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How To Store Vegetables So They’re Fresh And Always Fabulous

Only a few years ago did I learn how to store vegetables and fruit to keep them fresh and fabulously tasty. The way they are stored makes a big difference.

How To Store Vegetables So They're Fresh And Always Fabulous - Real Plans

We’ve all done it. You come home from the market with a bag of fresh produce ready to prepare for the upcoming week. You throw everything in the fridge, hoping to things fresh…for longer. Except that’s not what happens.

General rules to keep plant things happy

In all its cool glory, the refrigerator can prevent your produce from ripening, rob its flavor, or leave you with a lackluster flavor profile. In short, some produce does better when it is left at room temperature to mature. But when cut, you may need to toss it in the fridge.

Here are some basic tips to get you started:

33 – 35F – This is the sweet spot to aim for when refrigerating fruit and vegetables.

Store vegetables and fruits separately. This is because fruit produces something called ethylene gas and it can accelerate ripening.

Remove anything that binds them. This includes twist ties, rubber bands, etc.

Use your crisper or humidity drawer, those plastic buckets that sit at bottom of your fridge. Typically, with a few clicks, you can adjust the setting from “high” to “low.” As far as what goes where – and how humid your fruit and vegetables like it – more on that below.

Give them space. Try not to store vegetables too close together. Good air flow keeps things fresh.

What goes in the fridge

Cruciferous vegetables like cabbage, cauliflower, brussels sprouts, and broccoli can do well in the refrigerator for several days. Keep them in your crisper, with the humidity set to high.

Root vegetables – like beets, carrots, or turnips – are happiest when you remove their tops. This is because the tops draw moisture from the root, causing them to lose both flavor and firmness. When it comes to turnips, prolonged storage can bring out bitter notes. Use your turnips within 3 – 5 days.

Celery does well when in a plastic bag or container for about a week. If it starts to get limp, place it in cold water to revive it.

Hearty greens can live in a plastic bag or airtight container in the coldest part of the refrigerator for 3 – 5 days. A damp cloth keeps them from drying out. You can also place hearty greens like kale, collard greens, Swiss chard, and beet greens in your crisper with the humidity set to high.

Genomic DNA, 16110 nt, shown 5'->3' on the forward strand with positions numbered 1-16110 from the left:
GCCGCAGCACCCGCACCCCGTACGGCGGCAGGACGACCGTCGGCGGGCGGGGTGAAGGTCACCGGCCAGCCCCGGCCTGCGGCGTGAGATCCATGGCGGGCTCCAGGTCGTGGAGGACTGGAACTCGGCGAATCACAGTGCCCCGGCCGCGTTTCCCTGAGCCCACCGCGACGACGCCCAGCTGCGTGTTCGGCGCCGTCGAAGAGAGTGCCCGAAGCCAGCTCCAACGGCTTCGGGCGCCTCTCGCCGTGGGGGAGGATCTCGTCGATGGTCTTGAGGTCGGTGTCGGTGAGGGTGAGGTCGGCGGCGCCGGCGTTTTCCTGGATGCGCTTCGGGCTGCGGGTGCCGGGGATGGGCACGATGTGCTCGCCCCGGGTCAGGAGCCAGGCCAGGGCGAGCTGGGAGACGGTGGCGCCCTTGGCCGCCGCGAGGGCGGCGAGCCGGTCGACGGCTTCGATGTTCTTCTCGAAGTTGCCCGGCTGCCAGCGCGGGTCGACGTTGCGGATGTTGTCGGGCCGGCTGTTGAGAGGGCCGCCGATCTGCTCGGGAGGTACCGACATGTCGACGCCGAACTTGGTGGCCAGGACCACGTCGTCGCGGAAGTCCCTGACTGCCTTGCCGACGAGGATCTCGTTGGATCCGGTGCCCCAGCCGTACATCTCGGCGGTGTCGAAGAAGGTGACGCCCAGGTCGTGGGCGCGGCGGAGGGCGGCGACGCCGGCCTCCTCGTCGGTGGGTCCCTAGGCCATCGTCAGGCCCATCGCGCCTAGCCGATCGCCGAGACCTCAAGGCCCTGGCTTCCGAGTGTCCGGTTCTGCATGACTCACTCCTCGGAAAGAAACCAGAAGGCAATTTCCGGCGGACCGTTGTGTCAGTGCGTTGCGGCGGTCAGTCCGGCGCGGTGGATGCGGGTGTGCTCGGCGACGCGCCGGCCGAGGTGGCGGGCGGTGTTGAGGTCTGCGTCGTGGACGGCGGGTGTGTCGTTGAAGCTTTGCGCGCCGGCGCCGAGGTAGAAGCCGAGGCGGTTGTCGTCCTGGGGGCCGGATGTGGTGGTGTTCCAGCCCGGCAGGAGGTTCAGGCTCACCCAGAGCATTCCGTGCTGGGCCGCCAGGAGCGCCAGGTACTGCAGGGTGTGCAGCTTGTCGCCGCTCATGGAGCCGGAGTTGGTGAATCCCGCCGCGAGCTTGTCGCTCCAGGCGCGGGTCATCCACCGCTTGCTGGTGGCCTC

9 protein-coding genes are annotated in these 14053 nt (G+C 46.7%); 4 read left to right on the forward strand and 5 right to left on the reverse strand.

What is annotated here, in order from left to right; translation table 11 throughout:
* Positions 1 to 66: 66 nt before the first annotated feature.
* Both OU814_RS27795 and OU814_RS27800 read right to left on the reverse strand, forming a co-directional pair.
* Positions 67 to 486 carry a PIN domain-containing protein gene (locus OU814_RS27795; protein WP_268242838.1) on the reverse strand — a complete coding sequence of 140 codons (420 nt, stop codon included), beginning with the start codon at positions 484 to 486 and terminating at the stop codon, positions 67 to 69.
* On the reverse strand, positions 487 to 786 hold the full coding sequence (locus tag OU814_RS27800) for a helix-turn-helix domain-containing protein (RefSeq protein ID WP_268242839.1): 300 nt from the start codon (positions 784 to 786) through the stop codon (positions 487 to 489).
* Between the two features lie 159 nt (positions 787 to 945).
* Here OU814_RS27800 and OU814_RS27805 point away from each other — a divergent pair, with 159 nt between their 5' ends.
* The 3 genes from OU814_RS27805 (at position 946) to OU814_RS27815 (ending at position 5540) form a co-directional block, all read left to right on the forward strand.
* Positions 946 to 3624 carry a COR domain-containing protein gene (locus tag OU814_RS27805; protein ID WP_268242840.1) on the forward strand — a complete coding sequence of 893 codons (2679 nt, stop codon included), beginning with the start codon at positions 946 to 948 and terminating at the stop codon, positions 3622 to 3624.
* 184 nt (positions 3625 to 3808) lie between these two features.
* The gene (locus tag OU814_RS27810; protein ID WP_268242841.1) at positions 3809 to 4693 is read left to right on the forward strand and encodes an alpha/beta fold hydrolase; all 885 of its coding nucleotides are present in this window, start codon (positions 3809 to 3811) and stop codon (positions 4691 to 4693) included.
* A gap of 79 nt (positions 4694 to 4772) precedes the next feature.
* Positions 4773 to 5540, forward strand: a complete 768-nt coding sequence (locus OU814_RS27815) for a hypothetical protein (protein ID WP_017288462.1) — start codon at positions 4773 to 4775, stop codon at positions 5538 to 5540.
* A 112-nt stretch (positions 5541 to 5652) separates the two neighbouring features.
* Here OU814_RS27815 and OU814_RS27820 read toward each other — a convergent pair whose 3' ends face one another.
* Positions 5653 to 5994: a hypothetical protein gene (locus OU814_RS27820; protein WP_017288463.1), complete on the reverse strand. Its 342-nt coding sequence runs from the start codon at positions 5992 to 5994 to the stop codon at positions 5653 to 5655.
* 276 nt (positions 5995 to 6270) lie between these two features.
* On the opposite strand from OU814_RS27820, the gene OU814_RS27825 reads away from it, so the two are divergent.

Lettuce will do well when rinsed and dried with a towel. Refrigerate in a plastic bag or container for up to 5 days.

Wrap rhubarb in a damp towel and place in an open container in the refrigerator.

Citrus fruit can hang out in your fridge for weeks.

Fruit that rots – like apples and pears – produce ethylene gas and do best in a perforated plastic bag or in the crisper, with the humidity set to low.

Strawberries are sensitive to ethylene, so be sure and keep these from other fruit – preferably in a paper bag (that can “breathe”) in the fridge for up to a week. Check the bag for moisture every other day.

Melons ripen best on your countertop. Once cut, be sure to place it in the fridge.

Stone fruit like peaches, plums, and pears can go into your refrigerator’s crisper – with the humidity set to low.

What stays on the countertop

Some veggies and fruit ripen and taste better when stored at room temperature. Whereas some will completely break down when placed in the fridge.

Store onions in a dry, dark place for as long as 4 weeks. Once cut they should be refrigerated and used within 2 days.

Potatoes stored in frigid temps will see a break down in starch. Store traditional spuds and sweet potatoes in a dry, dark place.

Tomatoes in the fridge become lifeless and mealy – so store ’em at room temperature. If your tomatoes need to ripen up, place them in a paper bag with an apple or on a sunny windowsill.

Leafy green veggies, herbs, and asparagus stay bright and vibrant when placed on your countertop in a glass of water.

Revive carrots by dunking them in cold water and storing them in a closed container, wrapped in a damp towel.

Stack berries in a single layer, if possible, in a paper bag that can “breathe.” Wash right before you plan on eating them.

Wash sweet peppers right before you plan on eating them as wetness decreases storage time. Store in a cool room to use in a couple of days, place in the crisper if longer storage is needed.

Store avocado in the fridge only when you want to stop it from ripening. To keep your cut avocado green, place it in a sealed container or plastic bag with the seed and a few slices of red onion. Onion releases a sulfurous gas – the kind that will bring tears to your eyes while keeping signs of browning and oxidation at bay.

Wish all these handy tips were in one place? We got you covered. Click here and download a printable list for storing fruit and vegetables.

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Emily Bartlett

About Emily Bartlett

Emily Bartlett is the co-founder and CEO of RealPlans.com. She's also a licensed acupuncturist and practitioner of Chinese medicine, a published author, a wife, and a mom of two. Emily hopes to make meal planning easier and inspire families to share more meals around the table.

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